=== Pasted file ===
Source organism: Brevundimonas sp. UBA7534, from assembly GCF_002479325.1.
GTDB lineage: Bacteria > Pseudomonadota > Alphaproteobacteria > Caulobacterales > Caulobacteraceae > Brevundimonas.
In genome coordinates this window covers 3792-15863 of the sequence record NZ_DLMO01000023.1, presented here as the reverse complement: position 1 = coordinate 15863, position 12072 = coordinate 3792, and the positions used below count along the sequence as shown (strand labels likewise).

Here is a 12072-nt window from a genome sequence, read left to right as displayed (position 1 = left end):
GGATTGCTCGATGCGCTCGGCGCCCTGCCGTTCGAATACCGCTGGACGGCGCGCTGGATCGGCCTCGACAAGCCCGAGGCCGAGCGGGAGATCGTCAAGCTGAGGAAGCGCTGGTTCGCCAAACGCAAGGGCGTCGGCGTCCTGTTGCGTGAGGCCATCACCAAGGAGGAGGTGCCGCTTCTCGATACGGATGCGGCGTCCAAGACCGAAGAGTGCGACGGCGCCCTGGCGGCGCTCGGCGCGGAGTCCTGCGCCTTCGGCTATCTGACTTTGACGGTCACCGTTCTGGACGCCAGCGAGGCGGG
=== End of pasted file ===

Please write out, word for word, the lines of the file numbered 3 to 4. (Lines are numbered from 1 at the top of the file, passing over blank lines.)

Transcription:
In genome coordinates this window covers 3792-15863 of the sequence record NZ_DLMO01000023.1, presented here as the reverse complement: position 1 = coordinate 15863, position 12072 = coordinate 3792, and the positions used below count along the sequence as shown (strand labels likewise).

Here is a 12072-nt window from a genome sequence, read left to right as displayed (position 1 = left end):